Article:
Release Date: May 25th, 2017 MPAA Rating: R
Director: Seth Gordon Actors: Dwayne Johnson, Zac Efron, Alexandra Daddario, Priyanka Chopra, Kelly Rohrbach, Ilfenesh Hadera, Jon Bass, Yahya Abdul-Mateen II, Hannibal Buress, Rob Huebel, Oscar Nunez
itch Buchannon (Dwayne Johnson) views his duty as Lieutenant of Baywatch as an integral part of Emerald Bay’s oceanside community, a patriarch to his “family” of lifeguards, and a way of life. Holding records for most lives saved, Mitch is a hero, a savior, and a legend. So when disgraced yet still highly arrogant former Olympic gold medallist swimmer Matt Brody (Zac Efron) arrives in Emerald Bay, expecting to be wholeheartedly embraced into Buchannon’s Baywatch lifeguard squad without participating in tryouts, the two immediately butt heads. Forced by his boss to accept Brody, Mitch gives the brash newcomer a chance to prove his worth, alongside recruits Summer Quinn (Alexandra Daddario) and Ronnie Greenbaum (Jon Bass). Brody’s initial reluctance towards teamwork quickly washes away when the Baywatch crew gets mixed up in the machinations of a sinister drug dealer, prompting Matt, Mitch, Summer, Ronnie, CJ (Kelly Rohrbach), and Stephanie (Ilfanesh Hadera) to work together to thwart the criminal kingpin’s plans to take over the entire beach.
It begins like an action movie, but with a wink to its own silliness; not unlike the opening of “Tropic Thunder.” Then it segues to Mitch’s introduction, which could be likened to the Most Interesting Man in the World, with numerous passerby having heard the legends of the lifeguard’s miraculous beach-going endeavors. And then it introduces the pudgy, nerdy sidekick character, who is immediately humiliated in front of the fit blonde, whom he’s lusted after for the last three years. Ronnie also undergoes the public ignominy of having his genitals trapped in a wooden chair, requiring the entire squad to pitch in – along with the very girl he would have hoped to impress (practically identical in nature to an early moment in “There’s Something About Mary”). None of these scenes are particularly original, but it’s the lack of comic payoff that is truly surprising.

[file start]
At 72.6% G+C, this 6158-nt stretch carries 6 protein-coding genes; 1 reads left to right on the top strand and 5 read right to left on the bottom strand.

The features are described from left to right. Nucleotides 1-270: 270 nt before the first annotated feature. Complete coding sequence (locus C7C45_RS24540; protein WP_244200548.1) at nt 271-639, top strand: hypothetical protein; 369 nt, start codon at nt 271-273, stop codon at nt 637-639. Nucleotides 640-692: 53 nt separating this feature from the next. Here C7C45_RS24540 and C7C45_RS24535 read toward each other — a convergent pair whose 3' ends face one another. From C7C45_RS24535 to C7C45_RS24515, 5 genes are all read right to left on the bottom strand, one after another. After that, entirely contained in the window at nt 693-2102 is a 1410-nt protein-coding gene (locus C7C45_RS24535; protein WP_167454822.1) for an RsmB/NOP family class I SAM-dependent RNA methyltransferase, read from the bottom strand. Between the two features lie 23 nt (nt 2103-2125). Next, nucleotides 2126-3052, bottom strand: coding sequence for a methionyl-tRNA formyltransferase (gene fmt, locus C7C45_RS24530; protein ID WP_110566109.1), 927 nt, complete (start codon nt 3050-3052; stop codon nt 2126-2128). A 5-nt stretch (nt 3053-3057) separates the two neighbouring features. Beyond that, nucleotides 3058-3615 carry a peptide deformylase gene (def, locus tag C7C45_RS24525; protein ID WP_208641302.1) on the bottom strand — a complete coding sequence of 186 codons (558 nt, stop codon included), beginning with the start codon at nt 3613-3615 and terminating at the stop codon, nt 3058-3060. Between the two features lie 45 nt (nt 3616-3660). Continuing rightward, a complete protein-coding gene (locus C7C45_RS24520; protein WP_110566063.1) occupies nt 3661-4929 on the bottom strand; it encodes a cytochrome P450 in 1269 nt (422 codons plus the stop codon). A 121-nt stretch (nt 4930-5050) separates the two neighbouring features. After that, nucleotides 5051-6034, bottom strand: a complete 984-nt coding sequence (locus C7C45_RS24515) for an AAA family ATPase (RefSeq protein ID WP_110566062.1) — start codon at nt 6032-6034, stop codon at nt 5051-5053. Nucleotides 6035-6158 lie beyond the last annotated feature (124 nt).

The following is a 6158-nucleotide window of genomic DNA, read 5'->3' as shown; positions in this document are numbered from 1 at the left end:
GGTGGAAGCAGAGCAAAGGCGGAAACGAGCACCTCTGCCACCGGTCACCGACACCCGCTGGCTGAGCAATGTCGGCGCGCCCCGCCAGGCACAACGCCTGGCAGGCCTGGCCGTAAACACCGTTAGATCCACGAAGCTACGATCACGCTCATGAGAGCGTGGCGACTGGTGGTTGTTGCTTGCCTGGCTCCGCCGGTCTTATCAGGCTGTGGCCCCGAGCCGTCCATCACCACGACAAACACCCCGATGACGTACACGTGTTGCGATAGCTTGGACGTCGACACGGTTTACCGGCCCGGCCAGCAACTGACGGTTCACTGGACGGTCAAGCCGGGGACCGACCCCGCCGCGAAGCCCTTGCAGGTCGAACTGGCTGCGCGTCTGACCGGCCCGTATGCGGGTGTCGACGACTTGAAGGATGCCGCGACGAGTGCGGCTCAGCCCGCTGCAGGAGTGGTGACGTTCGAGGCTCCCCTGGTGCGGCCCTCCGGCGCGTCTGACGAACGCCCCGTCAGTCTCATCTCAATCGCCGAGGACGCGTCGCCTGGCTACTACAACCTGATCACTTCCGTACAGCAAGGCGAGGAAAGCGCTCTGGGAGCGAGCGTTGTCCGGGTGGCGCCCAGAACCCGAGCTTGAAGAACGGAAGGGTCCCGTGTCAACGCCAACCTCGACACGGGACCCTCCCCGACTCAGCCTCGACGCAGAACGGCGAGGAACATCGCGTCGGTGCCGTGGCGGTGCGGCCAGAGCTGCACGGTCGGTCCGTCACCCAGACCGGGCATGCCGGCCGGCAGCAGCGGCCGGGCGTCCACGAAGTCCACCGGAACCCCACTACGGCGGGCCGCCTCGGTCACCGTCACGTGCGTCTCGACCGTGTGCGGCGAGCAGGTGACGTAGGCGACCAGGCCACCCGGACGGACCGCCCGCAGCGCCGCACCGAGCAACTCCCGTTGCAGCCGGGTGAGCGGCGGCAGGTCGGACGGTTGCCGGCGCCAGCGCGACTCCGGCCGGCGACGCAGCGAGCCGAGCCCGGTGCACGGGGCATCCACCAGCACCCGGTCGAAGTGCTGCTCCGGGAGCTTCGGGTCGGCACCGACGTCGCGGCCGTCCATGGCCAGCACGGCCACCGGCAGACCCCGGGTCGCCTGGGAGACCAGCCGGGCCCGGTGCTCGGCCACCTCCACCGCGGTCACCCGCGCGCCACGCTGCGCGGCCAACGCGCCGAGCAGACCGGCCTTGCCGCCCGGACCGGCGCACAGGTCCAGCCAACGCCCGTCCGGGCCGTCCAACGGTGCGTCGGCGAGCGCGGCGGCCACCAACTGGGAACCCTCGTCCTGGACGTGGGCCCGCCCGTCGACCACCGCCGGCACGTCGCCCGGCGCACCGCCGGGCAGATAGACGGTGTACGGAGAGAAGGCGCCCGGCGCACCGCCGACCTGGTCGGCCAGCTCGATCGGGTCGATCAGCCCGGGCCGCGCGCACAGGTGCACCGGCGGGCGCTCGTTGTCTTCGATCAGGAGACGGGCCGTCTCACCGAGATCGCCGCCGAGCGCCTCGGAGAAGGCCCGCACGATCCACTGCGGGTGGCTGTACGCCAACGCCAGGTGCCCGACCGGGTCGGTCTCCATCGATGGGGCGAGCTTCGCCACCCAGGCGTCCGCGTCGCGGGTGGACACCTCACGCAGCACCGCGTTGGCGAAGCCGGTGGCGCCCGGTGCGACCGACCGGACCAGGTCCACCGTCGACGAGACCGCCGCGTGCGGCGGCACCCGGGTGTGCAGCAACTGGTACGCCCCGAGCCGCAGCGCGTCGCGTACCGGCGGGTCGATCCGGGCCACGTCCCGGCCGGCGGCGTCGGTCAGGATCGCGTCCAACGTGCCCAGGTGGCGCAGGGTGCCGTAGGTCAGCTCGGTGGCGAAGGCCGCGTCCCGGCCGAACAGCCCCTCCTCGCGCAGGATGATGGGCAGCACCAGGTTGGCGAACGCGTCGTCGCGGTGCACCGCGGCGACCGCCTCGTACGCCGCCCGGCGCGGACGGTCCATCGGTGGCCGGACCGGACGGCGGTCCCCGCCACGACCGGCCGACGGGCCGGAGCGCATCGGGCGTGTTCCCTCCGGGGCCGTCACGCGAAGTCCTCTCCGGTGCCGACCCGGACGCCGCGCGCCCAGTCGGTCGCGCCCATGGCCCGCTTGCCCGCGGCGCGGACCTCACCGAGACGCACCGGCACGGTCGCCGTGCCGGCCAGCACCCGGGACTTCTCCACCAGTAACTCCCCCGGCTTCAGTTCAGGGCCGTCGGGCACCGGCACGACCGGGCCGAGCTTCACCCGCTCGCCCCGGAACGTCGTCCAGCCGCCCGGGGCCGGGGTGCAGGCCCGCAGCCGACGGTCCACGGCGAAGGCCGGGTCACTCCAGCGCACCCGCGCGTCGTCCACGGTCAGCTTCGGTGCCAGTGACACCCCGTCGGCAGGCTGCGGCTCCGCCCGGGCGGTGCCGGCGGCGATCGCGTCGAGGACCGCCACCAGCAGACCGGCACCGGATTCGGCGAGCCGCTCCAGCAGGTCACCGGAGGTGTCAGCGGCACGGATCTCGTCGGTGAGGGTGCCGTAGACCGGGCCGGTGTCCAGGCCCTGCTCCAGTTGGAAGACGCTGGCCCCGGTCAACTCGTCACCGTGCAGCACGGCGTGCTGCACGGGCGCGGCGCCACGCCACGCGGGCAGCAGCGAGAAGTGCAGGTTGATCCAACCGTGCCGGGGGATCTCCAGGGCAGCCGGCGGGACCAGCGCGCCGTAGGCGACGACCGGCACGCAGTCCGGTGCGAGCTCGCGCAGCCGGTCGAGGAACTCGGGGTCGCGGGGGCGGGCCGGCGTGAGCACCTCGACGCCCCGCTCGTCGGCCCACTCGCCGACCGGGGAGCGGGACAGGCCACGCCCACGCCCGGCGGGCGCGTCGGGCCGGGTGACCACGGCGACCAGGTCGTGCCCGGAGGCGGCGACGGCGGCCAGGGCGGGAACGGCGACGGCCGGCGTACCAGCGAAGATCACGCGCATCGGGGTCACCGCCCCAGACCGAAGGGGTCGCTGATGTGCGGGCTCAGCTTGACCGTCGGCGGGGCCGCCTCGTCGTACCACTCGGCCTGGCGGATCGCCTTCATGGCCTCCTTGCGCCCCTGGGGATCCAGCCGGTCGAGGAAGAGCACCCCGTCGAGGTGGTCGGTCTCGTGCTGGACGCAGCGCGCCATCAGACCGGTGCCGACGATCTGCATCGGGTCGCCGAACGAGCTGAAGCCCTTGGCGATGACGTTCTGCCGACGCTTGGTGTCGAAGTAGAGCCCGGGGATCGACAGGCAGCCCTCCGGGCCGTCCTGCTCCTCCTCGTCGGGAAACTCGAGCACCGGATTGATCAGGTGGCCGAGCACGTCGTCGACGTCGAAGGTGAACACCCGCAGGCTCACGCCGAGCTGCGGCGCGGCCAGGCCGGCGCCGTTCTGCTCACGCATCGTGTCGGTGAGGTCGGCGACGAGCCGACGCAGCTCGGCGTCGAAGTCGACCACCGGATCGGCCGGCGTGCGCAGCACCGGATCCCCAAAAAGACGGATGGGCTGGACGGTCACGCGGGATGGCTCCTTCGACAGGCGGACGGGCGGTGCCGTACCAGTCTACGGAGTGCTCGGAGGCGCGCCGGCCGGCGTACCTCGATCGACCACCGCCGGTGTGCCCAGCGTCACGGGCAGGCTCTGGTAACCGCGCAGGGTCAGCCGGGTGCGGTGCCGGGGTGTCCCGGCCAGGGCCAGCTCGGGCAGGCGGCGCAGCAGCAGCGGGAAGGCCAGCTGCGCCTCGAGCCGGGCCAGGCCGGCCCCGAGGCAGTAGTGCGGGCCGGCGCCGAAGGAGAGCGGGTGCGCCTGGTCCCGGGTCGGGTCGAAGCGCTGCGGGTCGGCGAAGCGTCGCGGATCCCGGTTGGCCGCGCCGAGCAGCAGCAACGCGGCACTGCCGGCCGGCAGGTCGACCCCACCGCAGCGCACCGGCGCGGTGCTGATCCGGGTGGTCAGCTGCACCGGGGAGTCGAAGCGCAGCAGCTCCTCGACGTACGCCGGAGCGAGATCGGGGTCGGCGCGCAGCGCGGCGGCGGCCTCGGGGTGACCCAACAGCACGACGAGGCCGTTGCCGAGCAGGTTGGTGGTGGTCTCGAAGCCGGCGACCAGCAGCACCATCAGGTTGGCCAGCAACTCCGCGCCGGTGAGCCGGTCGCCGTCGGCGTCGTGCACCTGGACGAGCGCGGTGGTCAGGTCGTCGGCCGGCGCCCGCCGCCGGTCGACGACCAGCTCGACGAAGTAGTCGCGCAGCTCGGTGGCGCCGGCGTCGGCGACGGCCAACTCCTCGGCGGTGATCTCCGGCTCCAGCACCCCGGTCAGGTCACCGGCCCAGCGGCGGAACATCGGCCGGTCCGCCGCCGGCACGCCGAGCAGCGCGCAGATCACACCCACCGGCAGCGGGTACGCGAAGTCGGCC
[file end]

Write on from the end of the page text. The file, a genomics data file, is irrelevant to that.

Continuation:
Countless other scenes arrive with plenty of buildup and underwhelming punchlines. Rather than clever gags or finely-tuned slapstick, the humor relies heavily on trash-talking and cursing and sexual innuendo. Exposed or bouncing cleavage, a satirical skewering of the Gold Medal-winning Olympian who loses his heroism to booze and recklessness, and even Efron in drag are used for simple laughs to break up the bland preoccupation with crimefighting and sleuthing. But the bad language is overused to the point that it’s not funny, and the completely predictable mystery frequently crowds the comedy. It doesn’t matter that the source material TV show was mystery-oriented, because it certainly wasn’t a raunchy teen comedy. Here, it’s not about the drama of saving lives as much as it’s about one-liners and unconvincing action (and bikinis). Plus, “Baywatch” features one of the worst CG-fire sequences ever designed, generating zero tension as characters circumnavigate obvious green-screened flames, debris, and ash.
Lots of meaningless slow-motion parallels the conspicuous appearance of Mike’s Hard Lemonade and the Jeep Wrangler Rubicon logo, while flexed muscles and shirtless showboating complement graphic male nudity. And the notion of teamwork is as stale as the antagonist, who recites quite possibly the most generic lines of villainy ever written (she goes so far as to compare herself to a Bond villain, which is an insult even to the very worst of the Bond villains). Her henchmen are no better, conducting themselves without severity, as if they’re well aware of the limitations imposed on violence in a comedy. Everyone is not-so-subtly self-aware of their participation in a fictional film, yet it isn’t played to maximum effect. The biggest laughs don’t come from this unconventional design; instead, the script resorts to bad catch phrases, vomiting, bodily fluids, and other cringe-worthy items. Many of the sketches saunter in the direction of bizarre uncomfortableness (such as the aforementioned crossdressing, which seems to be missing all the humorous gimmicks for which it was surely designed), while the storyline is so unimaginative that it can’t bridge the gaps between jokes. When the levity noticeably dissipates toward the finale, there’s nothing to keep the picture afloat. It all becomes very, very unstimulating.
– The Massie Twins